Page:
Cult football boots – best of the 2010s: CTRs, sock boots and what happened to Asics?

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The Athletic

Who doesn’t enjoy reminiscing about the football boots they used to wear?

When The Athletic wrote about the secret world of football boots in September, telling stories about the modern-day trend for anti-clogs, blackouts, mixed soleplates and customised conversions, it led to a wave of nostalgia.

Readers disappeared down memory lane, telling tales about their Patrick Kevin Keegans, the Ligne 7 boots they purchased while on holiday in France, how the first love of their life was a pair of Adidas Accelerators, and why Nike’s T90 Laser range was a dream.

With that in mind, we decided to travel back in time and write about the best and most iconic boots of yesteryear, covering the 1990s, 2000s and 2010s in a three-part series that will transport some of you back to your childhood and others onto the internet in search of the Umbro Specialis that you now regret giving away.

To choose the 30 boots that made the cut, we enlisted the help of four people who know the football boot industry inside out. (You can read more about them and catch up on the first part in the series, about the 1990s, here and the second part about the 2000s here).

We also look forward to reading your own personal football boot memories and, naturally, expect you to flag up the ones that, in your opinion, deserved a mention.

Here goes with the 2010s…

Adidas F50 Adizero (leather) (2010)

(Dutch Boot Collector/Wessel Rietveld)

There’s lightweight and there’s really lightweight. The F50 Adizero weighed in at 165g, which is the equivalent of (*types into Google, ‘What weighs 165g?’ and fails to come up with a satisfactory answer*)… feathers, just think of a lot of feathers.

Welcome to the speedboot game, Adidas, and what an entrance. The leather version of the Adidas F50 Adizero actually weighed 175g – 10g more than the synthetic boot but still remarkable. “I am amazed at how light the new F50 is; I can barely feel them on my feet,” Lionel Messi said.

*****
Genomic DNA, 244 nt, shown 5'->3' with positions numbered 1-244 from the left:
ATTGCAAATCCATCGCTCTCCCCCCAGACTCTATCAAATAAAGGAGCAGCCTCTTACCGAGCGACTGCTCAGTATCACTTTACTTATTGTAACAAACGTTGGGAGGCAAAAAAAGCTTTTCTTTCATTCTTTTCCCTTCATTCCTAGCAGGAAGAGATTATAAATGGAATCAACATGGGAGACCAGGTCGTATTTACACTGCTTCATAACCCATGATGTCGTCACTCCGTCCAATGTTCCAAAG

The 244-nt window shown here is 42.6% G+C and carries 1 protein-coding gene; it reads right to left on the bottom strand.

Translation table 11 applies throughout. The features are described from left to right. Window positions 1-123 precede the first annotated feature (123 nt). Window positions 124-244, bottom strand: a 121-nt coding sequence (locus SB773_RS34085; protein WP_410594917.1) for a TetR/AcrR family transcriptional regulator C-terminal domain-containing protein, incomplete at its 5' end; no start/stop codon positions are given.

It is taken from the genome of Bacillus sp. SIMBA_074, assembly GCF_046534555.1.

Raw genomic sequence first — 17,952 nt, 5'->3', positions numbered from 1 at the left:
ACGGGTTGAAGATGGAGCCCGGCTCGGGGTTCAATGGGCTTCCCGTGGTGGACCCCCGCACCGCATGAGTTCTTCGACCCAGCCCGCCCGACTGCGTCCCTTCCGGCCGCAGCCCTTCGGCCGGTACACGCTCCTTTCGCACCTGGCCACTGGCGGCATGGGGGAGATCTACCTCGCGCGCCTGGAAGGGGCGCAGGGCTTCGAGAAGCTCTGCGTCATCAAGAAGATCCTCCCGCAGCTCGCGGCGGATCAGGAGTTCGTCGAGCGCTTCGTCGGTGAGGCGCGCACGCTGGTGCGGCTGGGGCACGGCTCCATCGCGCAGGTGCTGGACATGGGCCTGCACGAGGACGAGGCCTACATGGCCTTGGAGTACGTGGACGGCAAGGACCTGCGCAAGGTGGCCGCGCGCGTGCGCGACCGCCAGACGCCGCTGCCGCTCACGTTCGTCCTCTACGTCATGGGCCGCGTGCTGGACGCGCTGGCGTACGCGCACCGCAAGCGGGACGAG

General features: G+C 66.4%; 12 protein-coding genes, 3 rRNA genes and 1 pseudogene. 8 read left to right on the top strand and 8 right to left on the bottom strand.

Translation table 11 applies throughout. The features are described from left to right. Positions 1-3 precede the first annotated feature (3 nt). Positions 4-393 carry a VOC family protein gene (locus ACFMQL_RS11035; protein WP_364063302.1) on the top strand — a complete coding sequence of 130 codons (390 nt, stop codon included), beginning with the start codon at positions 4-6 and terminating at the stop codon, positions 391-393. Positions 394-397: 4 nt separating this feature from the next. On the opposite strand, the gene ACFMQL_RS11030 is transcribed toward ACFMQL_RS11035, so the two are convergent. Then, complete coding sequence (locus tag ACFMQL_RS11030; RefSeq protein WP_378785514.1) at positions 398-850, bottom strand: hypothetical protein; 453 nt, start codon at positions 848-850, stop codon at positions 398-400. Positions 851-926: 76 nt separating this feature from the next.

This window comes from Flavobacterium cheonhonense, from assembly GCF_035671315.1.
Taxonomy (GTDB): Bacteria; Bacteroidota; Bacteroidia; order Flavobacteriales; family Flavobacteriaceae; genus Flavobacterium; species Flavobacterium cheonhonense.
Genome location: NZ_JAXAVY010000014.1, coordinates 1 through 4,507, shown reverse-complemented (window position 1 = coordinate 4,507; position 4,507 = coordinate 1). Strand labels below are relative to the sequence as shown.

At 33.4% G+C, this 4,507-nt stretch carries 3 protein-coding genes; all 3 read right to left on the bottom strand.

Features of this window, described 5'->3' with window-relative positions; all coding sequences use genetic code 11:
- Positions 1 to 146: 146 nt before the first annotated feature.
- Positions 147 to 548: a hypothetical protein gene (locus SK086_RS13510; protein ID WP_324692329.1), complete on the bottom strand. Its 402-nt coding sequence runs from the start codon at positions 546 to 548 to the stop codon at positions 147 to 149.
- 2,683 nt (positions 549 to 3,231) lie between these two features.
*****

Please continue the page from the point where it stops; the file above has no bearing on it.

The Adidas SprintFrame outsole was a significant factor in that — a single piece of carbon fibre that ran from the heel counter. Indeed, less was more when it came to the sole plate, which was nothing like as eye-catching as the slick upper and that chameleon purple colourway that Messi wore at the 2010 World Cup finals in South Africa (let’s gloss over the fact Messi didn’t score there).

The expert says: “As I’m more of a fan of leather boots compared to a plastic upper, I went for the leather version of the Adidas F50 Adizero. So a leather speed boot was, for me, the perfect combination of both worlds. I was 13 years old at the time these were released and seeing Arjen Robben wearing them during the 2010 World Cup was magical.” (Rietveld)

Best colourway: Yellow/black

Who wore them? Lionel Messi, Arjen Robben, Dani Alves, David Villa, Gareth Bale, Lukas Podolski

David Villa celebrates scoring for Spain in his F50s (Jasper Juinen/Getty Images)

Iconic moment: Maybe it should be “moments” given the Adizero top-scored with 43 goals at the South Africa World Cup – more than double any other boot. OK, you want one – how about David Villa scoring from 40 yards against Chile?

Nike Tiempo Legend IV Elite (2011)

Quite a look. “Orange stands out a bit but it goes well with the black,” Gerard Pique, the former Barcelona and Spain defender, said at the boot’s launch, sounding like someone who wasn’t quite sure about those laces.